President-elect Donald Trump’s approach to foreign affairs comes down to this: put America first, and deliver victories rather than defeats. What might this mean in practice?
From Woodrow Wilson to Barack Obama, presidents have imagined that, as Eliot A. Cohen recently wrote, the notion of “vital U.S.interests is almost infinitely elastic,” and hence that “anything — from a loss of American prestige to the protection of American citizens, from attempts to deter aggression to even minimal efforts to fulfill our treaty commitments — can be defined as vital either to us or to our allies.” Mr. Trump should reject that, and hew to the Constitution’s provisions which make sure that these distinctions and choices ultimately are the American people’s business.
U.S. policy has also suffered from a surplus of commitments over the power to fulfill them. Committing to China’s territorial integrity in 1921 while reducing the U.S Navy and renouncing the fortification of our Pacific bases helped bring on WW II. The 1994 commitment to Ukraine’s territorial integrity, coupled with encouragement to give its nuclear weapons to Russia, made possible Russia’s seizure of Crimea and the Donbass. Today, U.S. policy is helpless in the face of Chinese and Russian assertiveness, and as Islamist extremists inspire Americans to kill Americans in America.
To translate America’s powers into victories, Mr. Trump will have to maintain a surplus of power over commitments, embracing the pre-Progressive Era statesmanship of presidents from George Washington to Theodore Roosevelt and, since then, only of Ronald Reagan, whose foreign policy motto was “we win, they lose.”
Keeping the United States at peace — the definition of success in international affairs — depends on the country being willing and able to win at all levels of warfare, especially the highest: nuclear war. This means, as Herman Kahn wrote long ago, “coherent and plausible policies for the use of nuclear weapons.” As nuclear weapons and delivery systems proliferate, it is incumbent on U.S. nuclear policy to reverse our forlorn attempt to strip them from U.S. armed forces’ routine operations. Above all, this means protecting Americans against ballistic missiles from Russia and China.
Mr. Trump should also rethink U.S. deployments overseas. Except for units fighting the Afghan Taliban and the Islamic State (ISIS), U.S. forces are spread out to project political influence and to act as “trip wires.” rather than in strength to fight and win. Current plans call for deploying more ‘trip wires,” to deter Russia’s further expansion in Eastern Europe. But fruitless debate over what to do once these “wires” are “tripped” exposes such deployments as projections of weakness rather than strength.
Similarly, the value of faraway naval bases as well as of ships and planes operating close to potentially hostile shores depends on the capacity to defend them. But in fact, maintaining U.S bases in the Western Pacific or merely securing access to the shipping lanes there in the face of determined Chinese opposition would take our entire naval power. Taking account of such an eventuality requires not putting the fleet in harm’s way piecemeal.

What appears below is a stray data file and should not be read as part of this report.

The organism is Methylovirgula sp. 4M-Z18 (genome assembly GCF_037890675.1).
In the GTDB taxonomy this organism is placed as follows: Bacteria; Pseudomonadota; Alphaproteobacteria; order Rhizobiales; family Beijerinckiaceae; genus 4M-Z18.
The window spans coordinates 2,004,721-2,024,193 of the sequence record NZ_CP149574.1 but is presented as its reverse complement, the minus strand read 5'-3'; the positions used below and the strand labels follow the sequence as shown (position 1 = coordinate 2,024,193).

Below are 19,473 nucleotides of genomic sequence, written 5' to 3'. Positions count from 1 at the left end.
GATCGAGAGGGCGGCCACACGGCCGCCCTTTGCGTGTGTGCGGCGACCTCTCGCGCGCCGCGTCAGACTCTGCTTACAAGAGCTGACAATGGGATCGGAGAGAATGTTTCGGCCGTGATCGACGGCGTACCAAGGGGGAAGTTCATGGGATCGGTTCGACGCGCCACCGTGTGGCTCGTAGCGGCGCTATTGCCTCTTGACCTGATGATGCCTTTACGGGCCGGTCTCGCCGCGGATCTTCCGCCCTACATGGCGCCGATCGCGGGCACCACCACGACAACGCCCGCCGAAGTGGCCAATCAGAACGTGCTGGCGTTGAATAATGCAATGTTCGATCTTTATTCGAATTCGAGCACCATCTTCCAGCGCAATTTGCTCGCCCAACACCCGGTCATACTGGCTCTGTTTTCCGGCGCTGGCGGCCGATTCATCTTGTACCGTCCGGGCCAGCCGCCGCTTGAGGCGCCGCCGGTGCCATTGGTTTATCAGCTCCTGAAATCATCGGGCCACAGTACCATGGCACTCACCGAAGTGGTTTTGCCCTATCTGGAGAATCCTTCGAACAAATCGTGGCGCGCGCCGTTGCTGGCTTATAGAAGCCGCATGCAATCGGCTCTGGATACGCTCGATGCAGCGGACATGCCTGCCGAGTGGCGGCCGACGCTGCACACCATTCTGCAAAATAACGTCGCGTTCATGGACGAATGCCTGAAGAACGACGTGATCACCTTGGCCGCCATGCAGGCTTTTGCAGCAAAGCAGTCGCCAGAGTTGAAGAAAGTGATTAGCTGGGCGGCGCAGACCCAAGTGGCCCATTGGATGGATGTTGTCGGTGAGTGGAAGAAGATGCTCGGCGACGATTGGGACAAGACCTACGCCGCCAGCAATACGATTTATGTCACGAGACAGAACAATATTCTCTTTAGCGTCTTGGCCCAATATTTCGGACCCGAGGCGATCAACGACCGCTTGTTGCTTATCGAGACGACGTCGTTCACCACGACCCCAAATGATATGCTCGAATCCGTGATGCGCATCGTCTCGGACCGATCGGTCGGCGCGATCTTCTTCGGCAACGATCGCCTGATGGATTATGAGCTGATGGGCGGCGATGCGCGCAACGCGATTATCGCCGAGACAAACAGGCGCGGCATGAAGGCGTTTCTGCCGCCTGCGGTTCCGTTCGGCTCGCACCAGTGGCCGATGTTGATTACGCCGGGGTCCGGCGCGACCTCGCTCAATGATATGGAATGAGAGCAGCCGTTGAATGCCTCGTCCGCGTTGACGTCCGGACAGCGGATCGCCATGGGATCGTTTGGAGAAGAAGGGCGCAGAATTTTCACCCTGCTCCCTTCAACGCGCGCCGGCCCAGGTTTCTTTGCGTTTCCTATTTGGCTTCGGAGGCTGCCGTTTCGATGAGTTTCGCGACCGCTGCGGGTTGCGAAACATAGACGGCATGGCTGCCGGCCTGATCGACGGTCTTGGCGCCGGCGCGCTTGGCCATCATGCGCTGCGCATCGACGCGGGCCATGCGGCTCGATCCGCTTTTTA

Recognizing that the Muslim world’s warfare is its business, Mr. Trump should not interfere with its exhausting course, reducing human contact with it is as with areas infested with Ebola or Zika. Ending state or neo-state sponsorship of terrorism will require holding the potentates in any given place responsible with their lives for anything injurious to us from whence they hold sway, while guarding American lives by prioritizing firepower. This is the opposite of sending Americans to search for individual enemies by kicking down doors and driving around replenished minefields.
Washington cannot expel Russia from Ukraine’s Russian-speaking regions. But because Russia in possession of Ukraine can be a world power capable of overawing Europe and threatening America, Mr. Trump should make clear that the United States is prepared to support the independence of Western Ukraine (and the Baltics) with substantial military aid, backed in the last resort by U.S. power to devastate Russia economically.
China understands that its expansion has limits. Resistance sets those limits. China is projecting power through deeds — missiles, planes, and ships to control the nearby seas, extended eastward by a network of artificial islands bristling with sensors, equipped to support military forces. Mr. Trump will have to answer with deeds of corresponding seriousness — defending America as well as Guam and Japan against any and all of China’s ballistic missiles and showing China that, in the case of war, a well-protected United States would target each and every one of its bases beyond its capacity to defend. Then, perhaps, China might listen to a promise that, in exchange for dismantling its artificial islands, Mr. Trump would forbear fortifying Taiwan. That is an offer China could not refuse.
• Angelo M. Codevilla is professor emeritus of international relations at Boston University and a member of the Hoover Institution’s working group on military history. His latest book is “To Make and Keep Peace Among Ourselves and with All Nations” (Hoover Institution Press, 2014).